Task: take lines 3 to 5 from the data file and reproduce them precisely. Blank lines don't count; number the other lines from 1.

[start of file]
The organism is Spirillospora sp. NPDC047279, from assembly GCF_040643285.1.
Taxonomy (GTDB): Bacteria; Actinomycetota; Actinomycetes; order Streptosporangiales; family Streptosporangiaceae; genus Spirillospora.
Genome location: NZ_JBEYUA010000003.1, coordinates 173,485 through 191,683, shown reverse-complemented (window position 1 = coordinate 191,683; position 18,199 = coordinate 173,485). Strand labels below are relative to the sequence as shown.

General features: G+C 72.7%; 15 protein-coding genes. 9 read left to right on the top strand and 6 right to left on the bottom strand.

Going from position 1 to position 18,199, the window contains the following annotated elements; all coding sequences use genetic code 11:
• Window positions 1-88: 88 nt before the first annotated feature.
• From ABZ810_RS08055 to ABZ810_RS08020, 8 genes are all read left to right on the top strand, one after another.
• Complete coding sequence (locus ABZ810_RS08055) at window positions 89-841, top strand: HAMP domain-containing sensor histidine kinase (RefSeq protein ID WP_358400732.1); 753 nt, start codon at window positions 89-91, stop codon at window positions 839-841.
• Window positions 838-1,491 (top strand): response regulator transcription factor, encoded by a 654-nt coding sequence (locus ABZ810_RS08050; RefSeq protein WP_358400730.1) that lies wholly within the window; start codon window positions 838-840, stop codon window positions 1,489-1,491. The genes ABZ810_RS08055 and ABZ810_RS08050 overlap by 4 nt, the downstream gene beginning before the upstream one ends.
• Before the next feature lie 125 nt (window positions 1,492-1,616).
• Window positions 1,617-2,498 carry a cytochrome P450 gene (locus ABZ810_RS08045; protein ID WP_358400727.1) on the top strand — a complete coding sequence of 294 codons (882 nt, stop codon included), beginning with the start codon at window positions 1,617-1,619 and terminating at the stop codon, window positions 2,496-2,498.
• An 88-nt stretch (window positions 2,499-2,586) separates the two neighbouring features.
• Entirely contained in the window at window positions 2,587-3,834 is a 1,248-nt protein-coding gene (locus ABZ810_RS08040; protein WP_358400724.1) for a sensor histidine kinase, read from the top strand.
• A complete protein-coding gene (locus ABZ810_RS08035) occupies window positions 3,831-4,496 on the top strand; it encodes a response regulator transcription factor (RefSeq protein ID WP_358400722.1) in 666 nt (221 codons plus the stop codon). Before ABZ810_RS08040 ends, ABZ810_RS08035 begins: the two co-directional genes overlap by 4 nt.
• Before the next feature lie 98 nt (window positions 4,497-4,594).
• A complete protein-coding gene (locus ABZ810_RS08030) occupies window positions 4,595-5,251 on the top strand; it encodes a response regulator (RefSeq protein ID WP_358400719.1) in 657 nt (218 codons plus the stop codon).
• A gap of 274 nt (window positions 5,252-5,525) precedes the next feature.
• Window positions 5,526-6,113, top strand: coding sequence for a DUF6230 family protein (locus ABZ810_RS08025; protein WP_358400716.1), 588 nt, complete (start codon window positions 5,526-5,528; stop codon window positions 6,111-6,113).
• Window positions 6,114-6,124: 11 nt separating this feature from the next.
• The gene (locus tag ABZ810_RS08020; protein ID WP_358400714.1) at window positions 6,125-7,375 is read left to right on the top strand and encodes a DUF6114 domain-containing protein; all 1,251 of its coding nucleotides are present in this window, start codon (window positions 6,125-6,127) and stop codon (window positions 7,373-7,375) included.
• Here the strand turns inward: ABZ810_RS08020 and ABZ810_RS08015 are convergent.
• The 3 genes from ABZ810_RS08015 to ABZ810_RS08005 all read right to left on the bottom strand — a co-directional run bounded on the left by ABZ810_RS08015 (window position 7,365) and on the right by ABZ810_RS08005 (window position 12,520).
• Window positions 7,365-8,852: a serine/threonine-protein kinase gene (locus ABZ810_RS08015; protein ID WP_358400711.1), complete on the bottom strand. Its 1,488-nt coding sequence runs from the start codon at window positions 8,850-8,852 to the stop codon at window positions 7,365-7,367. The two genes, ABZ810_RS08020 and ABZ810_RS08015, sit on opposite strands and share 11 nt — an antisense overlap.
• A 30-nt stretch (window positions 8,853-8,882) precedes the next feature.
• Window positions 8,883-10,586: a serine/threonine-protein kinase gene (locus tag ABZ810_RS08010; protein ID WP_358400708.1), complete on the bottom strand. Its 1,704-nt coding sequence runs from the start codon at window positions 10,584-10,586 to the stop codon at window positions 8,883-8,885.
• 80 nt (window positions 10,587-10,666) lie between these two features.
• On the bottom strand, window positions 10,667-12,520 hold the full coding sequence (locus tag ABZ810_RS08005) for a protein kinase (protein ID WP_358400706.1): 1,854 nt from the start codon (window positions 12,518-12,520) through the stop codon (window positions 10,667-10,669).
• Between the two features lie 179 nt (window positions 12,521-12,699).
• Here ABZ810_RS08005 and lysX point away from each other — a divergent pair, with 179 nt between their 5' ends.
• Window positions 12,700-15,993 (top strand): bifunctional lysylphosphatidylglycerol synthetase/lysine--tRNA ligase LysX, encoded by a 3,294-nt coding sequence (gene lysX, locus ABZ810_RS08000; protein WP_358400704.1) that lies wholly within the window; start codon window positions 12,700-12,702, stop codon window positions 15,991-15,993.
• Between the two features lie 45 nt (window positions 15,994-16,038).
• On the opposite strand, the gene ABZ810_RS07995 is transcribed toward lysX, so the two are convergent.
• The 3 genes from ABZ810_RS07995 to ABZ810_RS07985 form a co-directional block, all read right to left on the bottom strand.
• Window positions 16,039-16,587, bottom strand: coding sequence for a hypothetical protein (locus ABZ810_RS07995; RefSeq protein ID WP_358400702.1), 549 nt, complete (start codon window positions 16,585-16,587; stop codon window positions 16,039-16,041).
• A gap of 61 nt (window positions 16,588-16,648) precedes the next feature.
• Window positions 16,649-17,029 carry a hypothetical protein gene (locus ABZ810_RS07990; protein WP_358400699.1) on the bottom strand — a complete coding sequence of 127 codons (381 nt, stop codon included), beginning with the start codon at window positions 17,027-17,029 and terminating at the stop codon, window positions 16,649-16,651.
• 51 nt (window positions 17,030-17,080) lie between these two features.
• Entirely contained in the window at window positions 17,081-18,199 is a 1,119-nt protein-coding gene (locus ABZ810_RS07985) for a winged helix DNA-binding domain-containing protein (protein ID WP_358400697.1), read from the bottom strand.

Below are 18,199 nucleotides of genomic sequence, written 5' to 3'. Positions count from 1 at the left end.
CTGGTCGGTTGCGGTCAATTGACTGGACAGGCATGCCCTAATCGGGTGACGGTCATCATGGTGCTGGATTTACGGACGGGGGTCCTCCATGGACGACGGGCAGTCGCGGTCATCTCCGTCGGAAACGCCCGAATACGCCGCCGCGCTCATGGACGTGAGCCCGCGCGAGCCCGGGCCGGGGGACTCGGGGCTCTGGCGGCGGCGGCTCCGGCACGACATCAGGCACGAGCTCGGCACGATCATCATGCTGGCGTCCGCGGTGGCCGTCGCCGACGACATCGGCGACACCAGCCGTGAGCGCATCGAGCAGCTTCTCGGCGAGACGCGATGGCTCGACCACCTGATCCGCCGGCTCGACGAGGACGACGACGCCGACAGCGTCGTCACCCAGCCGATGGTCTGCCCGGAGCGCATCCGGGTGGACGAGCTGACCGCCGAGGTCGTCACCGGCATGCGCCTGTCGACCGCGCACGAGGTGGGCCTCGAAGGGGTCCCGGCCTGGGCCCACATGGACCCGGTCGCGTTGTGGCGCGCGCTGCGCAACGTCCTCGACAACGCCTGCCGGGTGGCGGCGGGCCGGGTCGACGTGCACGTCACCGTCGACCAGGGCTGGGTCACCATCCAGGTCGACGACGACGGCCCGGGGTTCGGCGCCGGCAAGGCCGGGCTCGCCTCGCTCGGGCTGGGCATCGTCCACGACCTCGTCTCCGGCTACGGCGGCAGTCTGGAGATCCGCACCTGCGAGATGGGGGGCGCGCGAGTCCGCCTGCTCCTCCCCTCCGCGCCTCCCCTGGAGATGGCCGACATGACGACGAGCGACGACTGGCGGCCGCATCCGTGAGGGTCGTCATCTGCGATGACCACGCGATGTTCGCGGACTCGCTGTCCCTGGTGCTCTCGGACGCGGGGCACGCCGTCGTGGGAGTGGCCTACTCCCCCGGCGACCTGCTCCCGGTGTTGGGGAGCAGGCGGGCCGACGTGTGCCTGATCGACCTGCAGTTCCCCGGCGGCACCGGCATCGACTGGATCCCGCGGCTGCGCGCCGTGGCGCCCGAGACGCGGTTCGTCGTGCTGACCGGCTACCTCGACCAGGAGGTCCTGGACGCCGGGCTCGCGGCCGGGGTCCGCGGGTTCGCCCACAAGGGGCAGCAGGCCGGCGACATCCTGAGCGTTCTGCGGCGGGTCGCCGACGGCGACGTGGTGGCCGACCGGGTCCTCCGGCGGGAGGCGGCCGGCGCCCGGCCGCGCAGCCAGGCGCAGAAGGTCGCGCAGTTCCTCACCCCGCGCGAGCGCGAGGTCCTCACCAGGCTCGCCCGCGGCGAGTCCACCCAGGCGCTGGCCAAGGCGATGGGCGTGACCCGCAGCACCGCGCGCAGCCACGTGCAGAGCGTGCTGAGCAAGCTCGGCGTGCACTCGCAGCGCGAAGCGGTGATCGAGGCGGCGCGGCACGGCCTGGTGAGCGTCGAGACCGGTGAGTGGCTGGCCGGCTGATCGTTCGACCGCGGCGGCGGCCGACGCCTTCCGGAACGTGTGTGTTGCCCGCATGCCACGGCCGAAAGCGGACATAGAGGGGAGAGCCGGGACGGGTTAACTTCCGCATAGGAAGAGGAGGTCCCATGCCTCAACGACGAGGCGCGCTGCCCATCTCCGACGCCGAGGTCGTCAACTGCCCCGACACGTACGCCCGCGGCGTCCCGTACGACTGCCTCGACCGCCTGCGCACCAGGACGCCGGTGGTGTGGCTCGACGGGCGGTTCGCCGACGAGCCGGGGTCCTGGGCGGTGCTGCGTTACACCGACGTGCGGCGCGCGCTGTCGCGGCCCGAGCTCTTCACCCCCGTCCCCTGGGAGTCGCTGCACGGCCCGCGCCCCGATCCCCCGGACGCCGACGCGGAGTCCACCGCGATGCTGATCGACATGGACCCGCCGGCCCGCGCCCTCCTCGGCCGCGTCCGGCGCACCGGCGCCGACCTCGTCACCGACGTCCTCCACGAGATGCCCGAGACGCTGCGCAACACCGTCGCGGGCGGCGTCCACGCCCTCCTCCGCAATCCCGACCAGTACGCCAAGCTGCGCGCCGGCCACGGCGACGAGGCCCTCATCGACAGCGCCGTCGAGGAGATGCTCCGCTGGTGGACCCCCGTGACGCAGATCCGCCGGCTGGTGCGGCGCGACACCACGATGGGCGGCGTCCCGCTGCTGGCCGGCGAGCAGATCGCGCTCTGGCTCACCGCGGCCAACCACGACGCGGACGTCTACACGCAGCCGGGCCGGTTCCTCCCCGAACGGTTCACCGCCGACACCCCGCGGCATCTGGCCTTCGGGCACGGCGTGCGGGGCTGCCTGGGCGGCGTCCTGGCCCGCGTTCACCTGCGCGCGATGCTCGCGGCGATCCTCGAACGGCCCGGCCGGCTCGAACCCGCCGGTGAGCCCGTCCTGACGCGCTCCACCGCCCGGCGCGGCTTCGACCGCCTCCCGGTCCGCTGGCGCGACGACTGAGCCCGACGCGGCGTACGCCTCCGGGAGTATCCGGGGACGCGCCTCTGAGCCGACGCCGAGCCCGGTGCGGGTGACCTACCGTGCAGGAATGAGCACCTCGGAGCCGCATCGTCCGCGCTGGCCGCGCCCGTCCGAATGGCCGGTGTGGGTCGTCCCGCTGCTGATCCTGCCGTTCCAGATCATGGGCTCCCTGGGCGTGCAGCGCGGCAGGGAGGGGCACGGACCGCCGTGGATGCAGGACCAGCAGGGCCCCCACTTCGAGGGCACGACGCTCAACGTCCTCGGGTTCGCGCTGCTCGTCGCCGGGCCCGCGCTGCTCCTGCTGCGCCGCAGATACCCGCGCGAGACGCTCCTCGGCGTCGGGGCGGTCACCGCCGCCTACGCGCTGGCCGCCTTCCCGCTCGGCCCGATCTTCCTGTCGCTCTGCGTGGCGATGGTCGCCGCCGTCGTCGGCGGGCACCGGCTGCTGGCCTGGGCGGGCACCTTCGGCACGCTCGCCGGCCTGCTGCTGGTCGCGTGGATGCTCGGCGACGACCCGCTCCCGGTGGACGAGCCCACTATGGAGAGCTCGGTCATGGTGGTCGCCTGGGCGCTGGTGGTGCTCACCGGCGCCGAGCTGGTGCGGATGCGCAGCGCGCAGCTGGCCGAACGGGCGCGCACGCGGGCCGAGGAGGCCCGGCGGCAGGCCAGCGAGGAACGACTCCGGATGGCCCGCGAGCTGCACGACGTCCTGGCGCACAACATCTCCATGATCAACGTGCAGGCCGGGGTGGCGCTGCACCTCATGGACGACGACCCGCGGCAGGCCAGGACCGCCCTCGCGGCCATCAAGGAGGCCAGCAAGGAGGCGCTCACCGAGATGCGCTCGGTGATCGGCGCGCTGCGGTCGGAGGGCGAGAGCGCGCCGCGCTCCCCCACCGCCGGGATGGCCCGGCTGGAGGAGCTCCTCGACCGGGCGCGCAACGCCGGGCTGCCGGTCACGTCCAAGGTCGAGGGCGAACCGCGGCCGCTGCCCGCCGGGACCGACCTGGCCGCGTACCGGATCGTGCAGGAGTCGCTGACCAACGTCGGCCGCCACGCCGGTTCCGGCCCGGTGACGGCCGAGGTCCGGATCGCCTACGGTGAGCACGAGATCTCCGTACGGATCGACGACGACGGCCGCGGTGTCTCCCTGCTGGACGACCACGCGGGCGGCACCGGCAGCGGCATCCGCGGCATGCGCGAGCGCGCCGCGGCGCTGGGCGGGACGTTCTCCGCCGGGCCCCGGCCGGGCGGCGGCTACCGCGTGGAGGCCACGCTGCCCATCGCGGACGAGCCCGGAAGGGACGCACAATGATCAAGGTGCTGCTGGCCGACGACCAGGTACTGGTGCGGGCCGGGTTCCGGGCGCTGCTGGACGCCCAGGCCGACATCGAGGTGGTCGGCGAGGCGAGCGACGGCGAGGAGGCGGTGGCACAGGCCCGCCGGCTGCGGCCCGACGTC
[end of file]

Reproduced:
Genome location: NZ_JBEYUA010000003.1, coordinates 173,485 through 191,683, shown reverse-complemented (window position 1 = coordinate 191,683; position 18,199 = coordinate 173,485). Strand labels below are relative to the sequence as shown.

General features: G+C 72.7%; 15 protein-coding genes. 9 read left to right on the top strand and 6 right to left on the bottom strand.

Going from position 1 to position 18,199, the window contains the following annotated elements; all coding sequences use genetic code 11: